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Indonesia Seeks Solution to North Korean Nuclear Crisis - 2003-02-08

An Indonesian diplomatic delegation begins a four-day visit to Pyongyang Saturday, in the latest international attempt to find a solution to the North Korean nuclear crisis. The mission comes just days before the International Atomic Energy Agency meets to decide whether to refer North Korea's nuclear violations to the U.N. Security Council for possible action.

Indonesia's Foreign Ministry says it is sending the delegation in the hopes of diffusing tensions on the Korean Peninsula, sparked by North Korea's recent nuclear activities.

Presidential envoy Nana Sutresna, a retired career diplomat who served as ambassador to both Britain and the United States, will lead the delegation.

Foreign Ministry spokesman Marty Natalegawa said the four-day mission will focus on trying to convince Pyongyang to resume talks with South Korea and the United States to find a diplomatic solution. "Indonesia is in a somewhat unique position in having access and links with both the North Korean government and the South Korean government, and of course needless to say with the U-S government as well," he said.

Indonesia's President Megawati Sukarnoputri made her first significant diplomatic foray last March, when she visited both North and South Korea. As the daughter of Indonesia's founding president Sukarno, observers say that Ms. Megawati has a personal rapport with North Korean leader Kim Jong Il and may be able to break through diplomatic barriers. Their fathers worked together to establish the Non-Aligned Movement in the mid-1960s. Spokesman Natalegawa said Indonesia believes the best way to resolve the crisis is to end communist North Korea's years of isolation. "We've always felt the best outcome can be achieved through a policy of engagement. The North Korean government and people are used to being put in isolation, and they have proven to be able to go on in that state," he said.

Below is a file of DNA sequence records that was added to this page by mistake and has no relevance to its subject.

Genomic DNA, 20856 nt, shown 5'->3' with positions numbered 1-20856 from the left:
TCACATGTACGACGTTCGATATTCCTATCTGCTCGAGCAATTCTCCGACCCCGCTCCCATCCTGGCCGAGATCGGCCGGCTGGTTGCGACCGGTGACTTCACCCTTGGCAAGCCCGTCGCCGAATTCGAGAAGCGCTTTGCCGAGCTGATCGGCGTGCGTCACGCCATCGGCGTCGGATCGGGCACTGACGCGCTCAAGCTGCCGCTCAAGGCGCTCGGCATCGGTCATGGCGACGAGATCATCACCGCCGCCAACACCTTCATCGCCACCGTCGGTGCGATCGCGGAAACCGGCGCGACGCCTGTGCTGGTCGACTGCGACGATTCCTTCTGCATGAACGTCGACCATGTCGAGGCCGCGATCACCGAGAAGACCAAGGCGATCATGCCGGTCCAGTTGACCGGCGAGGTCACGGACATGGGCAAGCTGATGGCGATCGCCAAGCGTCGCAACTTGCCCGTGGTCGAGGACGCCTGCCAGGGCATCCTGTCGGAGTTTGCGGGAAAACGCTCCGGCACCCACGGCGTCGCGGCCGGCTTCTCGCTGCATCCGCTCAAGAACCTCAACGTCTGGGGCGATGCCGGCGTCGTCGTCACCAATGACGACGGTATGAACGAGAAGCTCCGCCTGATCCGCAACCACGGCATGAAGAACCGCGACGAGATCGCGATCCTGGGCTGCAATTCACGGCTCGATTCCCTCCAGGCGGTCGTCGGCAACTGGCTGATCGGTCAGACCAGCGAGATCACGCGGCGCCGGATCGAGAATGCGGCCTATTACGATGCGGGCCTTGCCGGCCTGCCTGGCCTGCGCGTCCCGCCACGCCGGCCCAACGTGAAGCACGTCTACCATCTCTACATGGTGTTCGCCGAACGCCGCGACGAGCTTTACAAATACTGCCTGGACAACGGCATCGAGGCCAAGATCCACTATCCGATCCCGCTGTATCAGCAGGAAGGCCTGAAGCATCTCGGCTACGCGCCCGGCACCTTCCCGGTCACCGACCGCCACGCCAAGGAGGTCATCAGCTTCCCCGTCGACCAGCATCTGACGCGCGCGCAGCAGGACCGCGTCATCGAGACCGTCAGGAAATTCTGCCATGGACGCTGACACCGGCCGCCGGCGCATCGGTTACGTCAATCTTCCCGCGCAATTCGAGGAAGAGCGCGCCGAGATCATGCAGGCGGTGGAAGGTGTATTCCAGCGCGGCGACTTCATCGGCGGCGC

The crisis began in October, when the United States accused North Korea of having a covert nuclear weapons program in violation of international accords.

After a U.S. led consortium suspended fuel aid to the North, Pyongyang reactivated its main plutonium-based power plant, which experts say is capable of producing material for weapons. North Korea also withdrew from the nuclear non-Proliferation Treaty and expelled U.N. nuclear monitors.

A series of diplomatic missions by Russia, Japan, Australia and South Korea have failed to make headway on the issue. North Korea is insisting on direct talks with the United States and a formal non-aggression pact. Washington says it is willing to talk, but not on those terms.

This will be Indonesia's first attempt to enter the diplomatic front on the North Korean nuclear issue. So far, it is not clear whether the Indonesian delegation will meet directly with Kim Jong Il.